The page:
Mid Wales has the opportunity to become a global tourist attraction

Mid Wales has the potential to be one of the main tourism hubs of the world and has fantastic assets that can place it apart from other countries, according to Montgomeryshire Assembly Member, Russell George.


On a visit to Abermule Caravan Park and Dolgead Hall Caravan and Lodge Park to celebrate Wales Tourism Week, 11th - 19th May, the Assembly Member for Montgomeryshire, Russell George AM and Suzy Davies AM, Chair of the National Assembly for Wales’ Cross Party Group on Tourism called for the Welsh Government to rule out plans to introduce a tourism tax in Wales.


Smithy Park at Abermule has consistently graded 5 stars by Visit Wales and holding a host of environmental awards, Dolgead Hall provides a beautiful environment for holiday home owners to visit and invest in Mid Wales.


Following Mr George’s and Mrs Davies’ visits to both businesses, Mr George said:


“Tourism is becoming an increasingly important part of the rural Mid Wales economy throughout the year and Wales Tourism Week is helping to highlight this. More tourists than ever before are visiting Mid Wales to see what our wonderful region has to offer.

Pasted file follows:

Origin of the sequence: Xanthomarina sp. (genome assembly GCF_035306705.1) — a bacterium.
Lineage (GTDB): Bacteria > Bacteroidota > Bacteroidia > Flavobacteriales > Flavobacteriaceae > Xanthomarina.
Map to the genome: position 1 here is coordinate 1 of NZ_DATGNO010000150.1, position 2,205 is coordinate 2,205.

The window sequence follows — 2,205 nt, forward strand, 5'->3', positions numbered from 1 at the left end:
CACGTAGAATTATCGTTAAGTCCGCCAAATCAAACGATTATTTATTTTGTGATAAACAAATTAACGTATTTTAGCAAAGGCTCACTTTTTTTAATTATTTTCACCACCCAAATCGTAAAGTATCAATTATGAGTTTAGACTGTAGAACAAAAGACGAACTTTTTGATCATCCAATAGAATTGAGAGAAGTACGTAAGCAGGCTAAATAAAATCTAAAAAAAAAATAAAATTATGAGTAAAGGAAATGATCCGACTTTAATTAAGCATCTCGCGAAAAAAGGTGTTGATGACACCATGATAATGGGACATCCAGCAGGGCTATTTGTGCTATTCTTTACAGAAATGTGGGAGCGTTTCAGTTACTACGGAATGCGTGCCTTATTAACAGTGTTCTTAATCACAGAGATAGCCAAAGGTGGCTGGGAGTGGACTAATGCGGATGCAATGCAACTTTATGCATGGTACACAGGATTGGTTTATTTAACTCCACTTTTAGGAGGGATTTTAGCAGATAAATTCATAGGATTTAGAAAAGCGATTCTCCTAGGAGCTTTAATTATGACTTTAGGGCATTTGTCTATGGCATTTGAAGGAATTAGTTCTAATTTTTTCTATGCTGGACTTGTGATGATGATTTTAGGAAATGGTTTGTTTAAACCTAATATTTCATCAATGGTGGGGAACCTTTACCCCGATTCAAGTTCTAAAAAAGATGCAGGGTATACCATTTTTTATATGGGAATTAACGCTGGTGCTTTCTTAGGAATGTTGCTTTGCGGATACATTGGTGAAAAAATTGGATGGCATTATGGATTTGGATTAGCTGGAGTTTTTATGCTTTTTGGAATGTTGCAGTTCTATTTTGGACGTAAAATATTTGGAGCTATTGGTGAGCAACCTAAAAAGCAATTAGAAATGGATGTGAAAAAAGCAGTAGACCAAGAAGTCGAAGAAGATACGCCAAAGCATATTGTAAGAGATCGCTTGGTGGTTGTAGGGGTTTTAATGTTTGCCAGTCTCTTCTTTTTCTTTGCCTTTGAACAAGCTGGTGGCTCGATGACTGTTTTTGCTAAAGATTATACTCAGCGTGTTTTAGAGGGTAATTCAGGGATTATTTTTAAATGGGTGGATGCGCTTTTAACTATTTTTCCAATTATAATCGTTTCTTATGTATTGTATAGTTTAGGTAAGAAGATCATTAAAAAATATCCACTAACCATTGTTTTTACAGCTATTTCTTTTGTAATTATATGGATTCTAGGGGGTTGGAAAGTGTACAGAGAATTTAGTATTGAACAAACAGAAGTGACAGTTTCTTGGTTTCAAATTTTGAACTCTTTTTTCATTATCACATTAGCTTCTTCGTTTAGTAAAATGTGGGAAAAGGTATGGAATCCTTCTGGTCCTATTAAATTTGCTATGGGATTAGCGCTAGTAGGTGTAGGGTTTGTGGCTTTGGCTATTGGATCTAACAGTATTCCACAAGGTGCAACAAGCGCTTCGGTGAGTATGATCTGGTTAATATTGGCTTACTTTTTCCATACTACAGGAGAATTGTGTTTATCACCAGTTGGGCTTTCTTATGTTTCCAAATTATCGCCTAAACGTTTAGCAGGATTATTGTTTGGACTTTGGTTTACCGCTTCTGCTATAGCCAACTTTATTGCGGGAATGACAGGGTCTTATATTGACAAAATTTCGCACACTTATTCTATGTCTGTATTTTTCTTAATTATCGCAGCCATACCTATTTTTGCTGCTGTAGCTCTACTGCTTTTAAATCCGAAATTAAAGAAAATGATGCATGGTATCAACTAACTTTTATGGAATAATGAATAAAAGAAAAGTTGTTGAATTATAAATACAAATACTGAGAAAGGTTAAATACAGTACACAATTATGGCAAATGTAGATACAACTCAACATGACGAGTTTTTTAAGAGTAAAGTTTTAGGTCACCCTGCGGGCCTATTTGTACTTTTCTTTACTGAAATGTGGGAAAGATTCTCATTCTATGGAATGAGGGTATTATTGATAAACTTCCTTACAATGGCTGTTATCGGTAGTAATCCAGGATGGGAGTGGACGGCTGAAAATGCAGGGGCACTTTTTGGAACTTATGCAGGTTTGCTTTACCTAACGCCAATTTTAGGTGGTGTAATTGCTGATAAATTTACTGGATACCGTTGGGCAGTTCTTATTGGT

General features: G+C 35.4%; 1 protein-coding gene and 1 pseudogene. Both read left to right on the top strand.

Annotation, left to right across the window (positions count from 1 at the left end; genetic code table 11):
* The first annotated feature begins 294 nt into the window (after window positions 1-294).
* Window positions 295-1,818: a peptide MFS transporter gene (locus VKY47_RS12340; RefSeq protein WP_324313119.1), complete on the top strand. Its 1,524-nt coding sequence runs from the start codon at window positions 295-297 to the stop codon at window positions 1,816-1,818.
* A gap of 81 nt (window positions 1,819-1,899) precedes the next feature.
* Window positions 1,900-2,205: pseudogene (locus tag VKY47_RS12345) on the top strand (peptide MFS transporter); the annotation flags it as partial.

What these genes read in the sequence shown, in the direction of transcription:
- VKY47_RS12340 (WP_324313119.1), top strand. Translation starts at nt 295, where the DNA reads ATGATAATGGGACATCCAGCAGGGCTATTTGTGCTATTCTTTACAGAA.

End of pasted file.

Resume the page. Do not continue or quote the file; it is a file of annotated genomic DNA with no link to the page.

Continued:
“Tourism is a critical driver in economic development and job creation in Mid Wales and I want to see the Welsh Government do more to foster the right conditions for growth in this crucial sector for the Mid Wales economy by ensuring that the Mid Wales tourism industry is firmly plugged in to the emerging Mid Wales Growth Deal.


“That is why it is vital that a tourism tax is not introduced in Wales, whether at a Welsh Government or local authority level. Otherwise, we might as well surrender our chances of being a global tourist attraction.


“We have heard first-hand from businesses that rely on tourism – mainly small and often family-run – that such a tax would impose constraints on them and reduce their competitiveness. These entrepreneurs shouldn’t bear the brunt of politicians’ poor decisions.


“That’s why I would never support a tax on tourists – because it is Welsh businesses that will suffer.”